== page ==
# Quantum Mechanics

I have always found that Quantum Physics has been taught very badly. For example, the infinite well. What. You have an infinite well. Whatever man. So what. It wasn't until later that I realized that Quantum Mechanics could be useful in doing crazy things with semiconductors. I know that often you need these prerequisites to completely understand the real life applications of these concepts, but you can't just have the motivations in the dark, or people can lose interest fast. That and also sometimes online activities or tools can also be a great help in getting a point across, even if purely mathematical. That's the angle that I really think teachers focus on. Quantum Mechanics will never be cool. Never be fun. Never be painless. Never without fail and fail again. But it is of insane use, and grants you crazy abilities. Like a dark magic. Quite painful, but you get powers at the end of it's mastery.

I loosely base the structure of this page off Griffith's Introduction to Quantum Mechanics, but I mostly use resources from books in the Creative Commons, like OpenStax, Librebooks, or books in Public Domain. I will cite where I get the information per page. If I haven't yet, the page is WIP.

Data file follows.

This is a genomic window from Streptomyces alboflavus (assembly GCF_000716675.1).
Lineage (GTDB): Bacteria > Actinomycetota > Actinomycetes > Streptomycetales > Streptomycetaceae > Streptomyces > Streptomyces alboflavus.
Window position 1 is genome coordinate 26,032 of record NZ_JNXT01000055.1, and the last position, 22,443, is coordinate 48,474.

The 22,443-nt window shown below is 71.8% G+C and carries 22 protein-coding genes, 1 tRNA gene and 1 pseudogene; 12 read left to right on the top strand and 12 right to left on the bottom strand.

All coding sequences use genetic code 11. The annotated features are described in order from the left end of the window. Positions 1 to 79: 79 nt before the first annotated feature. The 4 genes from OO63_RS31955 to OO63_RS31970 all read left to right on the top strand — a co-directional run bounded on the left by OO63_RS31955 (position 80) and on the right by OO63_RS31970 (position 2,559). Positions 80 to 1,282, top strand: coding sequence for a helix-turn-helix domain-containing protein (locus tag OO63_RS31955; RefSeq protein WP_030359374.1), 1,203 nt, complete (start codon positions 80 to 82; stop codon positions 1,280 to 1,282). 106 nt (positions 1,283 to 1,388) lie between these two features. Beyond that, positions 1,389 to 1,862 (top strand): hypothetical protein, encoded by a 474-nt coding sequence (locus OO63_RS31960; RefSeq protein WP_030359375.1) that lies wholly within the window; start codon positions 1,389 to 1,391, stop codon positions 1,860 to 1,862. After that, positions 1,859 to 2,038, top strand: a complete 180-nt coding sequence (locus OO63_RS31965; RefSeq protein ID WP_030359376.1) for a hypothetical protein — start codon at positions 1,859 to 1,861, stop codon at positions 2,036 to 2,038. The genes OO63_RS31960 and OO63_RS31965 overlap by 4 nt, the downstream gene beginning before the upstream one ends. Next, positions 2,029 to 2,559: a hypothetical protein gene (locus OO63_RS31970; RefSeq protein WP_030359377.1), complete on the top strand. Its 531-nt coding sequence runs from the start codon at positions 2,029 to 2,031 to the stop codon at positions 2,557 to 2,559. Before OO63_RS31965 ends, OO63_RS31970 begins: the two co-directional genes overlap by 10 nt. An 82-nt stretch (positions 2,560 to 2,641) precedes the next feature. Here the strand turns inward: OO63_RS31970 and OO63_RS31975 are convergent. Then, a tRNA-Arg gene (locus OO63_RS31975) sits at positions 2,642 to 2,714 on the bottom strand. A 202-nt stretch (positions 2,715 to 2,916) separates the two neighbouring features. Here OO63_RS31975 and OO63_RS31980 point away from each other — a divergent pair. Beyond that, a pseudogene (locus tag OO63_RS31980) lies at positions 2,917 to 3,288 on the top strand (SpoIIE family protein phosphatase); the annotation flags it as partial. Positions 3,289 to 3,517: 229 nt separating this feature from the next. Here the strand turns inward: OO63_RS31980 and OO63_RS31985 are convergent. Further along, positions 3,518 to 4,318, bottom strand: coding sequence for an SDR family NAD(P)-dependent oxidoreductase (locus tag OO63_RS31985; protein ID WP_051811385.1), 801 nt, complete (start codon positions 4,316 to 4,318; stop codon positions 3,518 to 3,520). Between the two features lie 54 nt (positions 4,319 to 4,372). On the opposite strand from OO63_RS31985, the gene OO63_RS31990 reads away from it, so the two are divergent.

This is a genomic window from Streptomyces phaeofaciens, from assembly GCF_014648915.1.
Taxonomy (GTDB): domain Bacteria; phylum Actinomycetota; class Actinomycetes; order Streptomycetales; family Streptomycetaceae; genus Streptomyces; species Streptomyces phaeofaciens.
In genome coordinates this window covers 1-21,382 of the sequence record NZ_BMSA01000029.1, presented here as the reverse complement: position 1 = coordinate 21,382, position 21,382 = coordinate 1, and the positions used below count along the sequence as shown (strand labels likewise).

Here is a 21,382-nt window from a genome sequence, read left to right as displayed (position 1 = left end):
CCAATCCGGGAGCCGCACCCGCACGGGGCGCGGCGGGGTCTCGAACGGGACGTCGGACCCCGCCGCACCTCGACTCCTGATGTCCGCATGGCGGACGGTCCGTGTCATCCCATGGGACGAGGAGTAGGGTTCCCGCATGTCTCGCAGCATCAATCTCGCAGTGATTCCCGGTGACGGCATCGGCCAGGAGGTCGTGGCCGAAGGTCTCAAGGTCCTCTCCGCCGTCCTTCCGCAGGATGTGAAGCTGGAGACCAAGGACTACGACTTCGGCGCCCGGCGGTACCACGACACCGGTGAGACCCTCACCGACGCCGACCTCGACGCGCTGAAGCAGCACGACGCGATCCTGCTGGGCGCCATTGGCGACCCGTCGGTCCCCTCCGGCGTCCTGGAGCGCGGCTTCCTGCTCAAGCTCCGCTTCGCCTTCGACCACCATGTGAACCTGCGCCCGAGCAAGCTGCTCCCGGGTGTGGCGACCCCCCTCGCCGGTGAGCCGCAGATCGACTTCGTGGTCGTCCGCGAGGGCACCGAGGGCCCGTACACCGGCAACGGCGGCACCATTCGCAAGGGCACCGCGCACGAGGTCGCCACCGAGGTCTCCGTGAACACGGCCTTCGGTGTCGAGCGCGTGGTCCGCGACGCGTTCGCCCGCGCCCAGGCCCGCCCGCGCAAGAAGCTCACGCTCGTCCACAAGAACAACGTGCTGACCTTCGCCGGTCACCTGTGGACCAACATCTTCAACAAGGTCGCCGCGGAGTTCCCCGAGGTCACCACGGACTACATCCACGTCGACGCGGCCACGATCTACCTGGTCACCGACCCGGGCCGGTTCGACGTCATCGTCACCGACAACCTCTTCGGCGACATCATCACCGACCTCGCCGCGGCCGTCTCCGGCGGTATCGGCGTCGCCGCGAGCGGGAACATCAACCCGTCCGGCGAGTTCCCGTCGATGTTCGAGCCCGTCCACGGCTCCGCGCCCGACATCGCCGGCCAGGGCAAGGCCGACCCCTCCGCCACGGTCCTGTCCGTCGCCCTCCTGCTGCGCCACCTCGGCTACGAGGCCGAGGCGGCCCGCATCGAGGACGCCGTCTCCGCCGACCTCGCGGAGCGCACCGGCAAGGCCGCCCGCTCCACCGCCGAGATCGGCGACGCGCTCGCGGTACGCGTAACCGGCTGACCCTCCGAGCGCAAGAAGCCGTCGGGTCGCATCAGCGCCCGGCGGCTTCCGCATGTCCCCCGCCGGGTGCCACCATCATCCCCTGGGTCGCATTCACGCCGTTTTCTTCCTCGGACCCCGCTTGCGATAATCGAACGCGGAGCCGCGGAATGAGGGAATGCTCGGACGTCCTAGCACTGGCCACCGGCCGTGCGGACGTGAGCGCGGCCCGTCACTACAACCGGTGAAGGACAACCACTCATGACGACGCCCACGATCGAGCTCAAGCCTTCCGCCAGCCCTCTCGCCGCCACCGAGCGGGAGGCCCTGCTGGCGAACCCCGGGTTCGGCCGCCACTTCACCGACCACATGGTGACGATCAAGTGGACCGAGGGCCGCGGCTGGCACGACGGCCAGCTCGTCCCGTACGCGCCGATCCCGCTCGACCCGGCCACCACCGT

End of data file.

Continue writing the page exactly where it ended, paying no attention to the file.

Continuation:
Here are prerequisites to understanding Quantum Mechanics

__THESE ARE WIP. If they link to a 404 page, then I'm still planning it. Sorry for the mislead.__

## The Basics

What truly is Wave-Particle Duality?

## Hold your horses

Web Activity: Prediction of Stationary States in Quantum Wells

What do expectation values really mean in the real world?

Visualize: Quantum Harmonic Oscillator